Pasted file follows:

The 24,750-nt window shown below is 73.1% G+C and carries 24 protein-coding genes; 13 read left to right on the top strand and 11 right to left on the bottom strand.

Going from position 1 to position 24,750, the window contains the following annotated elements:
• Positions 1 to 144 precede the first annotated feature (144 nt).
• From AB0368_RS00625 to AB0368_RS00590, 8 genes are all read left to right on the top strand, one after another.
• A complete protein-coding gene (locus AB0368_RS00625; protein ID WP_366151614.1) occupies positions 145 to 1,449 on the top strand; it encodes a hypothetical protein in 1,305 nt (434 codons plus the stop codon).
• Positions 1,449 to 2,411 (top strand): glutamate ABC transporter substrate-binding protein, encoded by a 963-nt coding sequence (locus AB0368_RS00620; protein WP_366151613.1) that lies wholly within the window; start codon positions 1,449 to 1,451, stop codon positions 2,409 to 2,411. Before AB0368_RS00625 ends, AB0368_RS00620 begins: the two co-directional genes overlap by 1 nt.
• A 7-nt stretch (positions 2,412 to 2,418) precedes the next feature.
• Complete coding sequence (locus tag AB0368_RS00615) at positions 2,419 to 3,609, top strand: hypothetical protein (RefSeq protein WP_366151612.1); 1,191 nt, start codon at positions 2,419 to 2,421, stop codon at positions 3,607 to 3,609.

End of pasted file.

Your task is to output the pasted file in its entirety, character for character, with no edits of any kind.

The 24,750-nt window shown below is 73.1% G+C and carries 24 protein-coding genes; 13 read left to right on the top strand and 11 right to left on the bottom strand.

Going from position 1 to position 24,750, the window contains the following annotated elements:
• Positions 1 to 144 precede the first annotated feature (144 nt).
• From AB0368_RS00625 to AB0368_RS00590, 8 genes are all read left to right on the top strand, one after another.
• A complete protein-coding gene (locus AB0368_RS00625; protein ID WP_366151614.1) occupies positions 145 to 1,449 on the top strand; it encodes a hypothetical protein in 1,305 nt (434 codons plus the stop codon).
• Positions 1,449 to 2,411 (top strand): glutamate ABC transporter substrate-binding protein, encoded by a 963-nt coding sequence (locus AB0368_RS00620; protein WP_366151613.1) that lies wholly within the window; start codon positions 1,449 to 1,451, stop codon positions 2,409 to 2,411. Before AB0368_RS00625 ends, AB0368_RS00620 begins: the two co-directional genes overlap by 1 nt.
• A 7-nt stretch (positions 2,412 to 2,418) precedes the next feature.
• Complete coding sequence (locus tag AB0368_RS00615) at positions 2,419 to 3,609, top strand: hypothetical protein (RefSeq protein WP_366151612.1); 1,191 nt, start codon at positions 2,419 to 2,421, stop codon at positions 3,607 to 3,609.